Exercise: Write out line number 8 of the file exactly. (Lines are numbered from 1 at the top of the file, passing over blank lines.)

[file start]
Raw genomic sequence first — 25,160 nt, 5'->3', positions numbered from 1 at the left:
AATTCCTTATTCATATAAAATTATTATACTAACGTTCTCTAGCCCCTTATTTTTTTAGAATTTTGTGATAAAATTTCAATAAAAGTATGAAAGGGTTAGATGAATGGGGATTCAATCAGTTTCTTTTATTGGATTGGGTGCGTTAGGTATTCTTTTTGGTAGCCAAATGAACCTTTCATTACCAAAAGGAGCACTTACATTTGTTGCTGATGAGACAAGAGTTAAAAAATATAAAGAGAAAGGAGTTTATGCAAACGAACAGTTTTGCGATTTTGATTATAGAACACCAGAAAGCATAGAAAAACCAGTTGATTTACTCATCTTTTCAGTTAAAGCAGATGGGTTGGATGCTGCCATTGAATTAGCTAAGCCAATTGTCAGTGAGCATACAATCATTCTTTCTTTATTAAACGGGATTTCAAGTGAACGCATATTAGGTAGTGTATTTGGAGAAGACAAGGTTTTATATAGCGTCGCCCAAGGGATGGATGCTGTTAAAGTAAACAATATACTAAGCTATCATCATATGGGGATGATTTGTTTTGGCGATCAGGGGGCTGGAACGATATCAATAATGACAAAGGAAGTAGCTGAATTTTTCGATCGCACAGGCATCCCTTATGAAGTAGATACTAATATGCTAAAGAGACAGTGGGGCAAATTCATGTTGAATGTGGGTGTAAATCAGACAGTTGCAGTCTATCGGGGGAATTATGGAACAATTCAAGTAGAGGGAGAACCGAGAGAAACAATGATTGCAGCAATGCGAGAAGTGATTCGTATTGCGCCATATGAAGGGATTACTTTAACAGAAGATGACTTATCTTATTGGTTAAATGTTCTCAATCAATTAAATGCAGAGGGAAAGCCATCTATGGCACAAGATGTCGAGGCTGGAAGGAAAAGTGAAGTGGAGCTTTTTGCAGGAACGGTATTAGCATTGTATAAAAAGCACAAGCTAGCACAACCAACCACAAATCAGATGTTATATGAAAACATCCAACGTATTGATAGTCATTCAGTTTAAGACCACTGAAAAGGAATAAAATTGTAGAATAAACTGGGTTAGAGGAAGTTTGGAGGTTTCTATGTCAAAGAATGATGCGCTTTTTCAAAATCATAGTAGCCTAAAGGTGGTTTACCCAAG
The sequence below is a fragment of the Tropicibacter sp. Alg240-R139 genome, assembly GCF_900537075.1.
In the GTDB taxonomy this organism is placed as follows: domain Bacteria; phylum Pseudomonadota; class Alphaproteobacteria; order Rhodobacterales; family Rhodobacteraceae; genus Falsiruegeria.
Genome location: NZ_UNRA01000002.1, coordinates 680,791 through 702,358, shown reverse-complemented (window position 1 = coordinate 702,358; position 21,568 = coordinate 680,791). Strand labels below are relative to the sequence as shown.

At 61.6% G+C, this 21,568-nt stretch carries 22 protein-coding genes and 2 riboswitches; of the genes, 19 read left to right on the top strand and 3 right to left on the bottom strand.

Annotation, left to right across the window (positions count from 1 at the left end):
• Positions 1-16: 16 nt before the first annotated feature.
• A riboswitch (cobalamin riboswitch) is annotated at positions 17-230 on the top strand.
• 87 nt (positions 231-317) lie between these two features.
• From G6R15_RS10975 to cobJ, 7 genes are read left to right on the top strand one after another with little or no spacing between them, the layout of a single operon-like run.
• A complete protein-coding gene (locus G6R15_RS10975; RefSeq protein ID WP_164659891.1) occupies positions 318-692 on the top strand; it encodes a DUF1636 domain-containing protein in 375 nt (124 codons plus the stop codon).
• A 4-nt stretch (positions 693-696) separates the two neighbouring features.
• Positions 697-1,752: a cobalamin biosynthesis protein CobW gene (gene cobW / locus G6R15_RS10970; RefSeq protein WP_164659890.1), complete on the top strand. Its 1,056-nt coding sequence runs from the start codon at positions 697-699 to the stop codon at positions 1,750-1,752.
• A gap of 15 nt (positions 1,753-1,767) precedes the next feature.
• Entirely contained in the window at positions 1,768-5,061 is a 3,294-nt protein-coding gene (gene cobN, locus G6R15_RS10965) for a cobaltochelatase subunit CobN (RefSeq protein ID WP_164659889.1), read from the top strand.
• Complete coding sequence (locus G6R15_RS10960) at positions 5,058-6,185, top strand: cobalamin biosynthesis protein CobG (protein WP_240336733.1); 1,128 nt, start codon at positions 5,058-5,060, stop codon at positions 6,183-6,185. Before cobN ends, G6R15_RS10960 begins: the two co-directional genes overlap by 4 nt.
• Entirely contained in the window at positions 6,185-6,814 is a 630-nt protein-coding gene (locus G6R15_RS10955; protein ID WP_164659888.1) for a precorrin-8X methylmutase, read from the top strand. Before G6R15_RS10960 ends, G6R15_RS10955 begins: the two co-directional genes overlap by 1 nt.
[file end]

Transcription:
• Positions 1-16: 16 nt before the first annotated feature.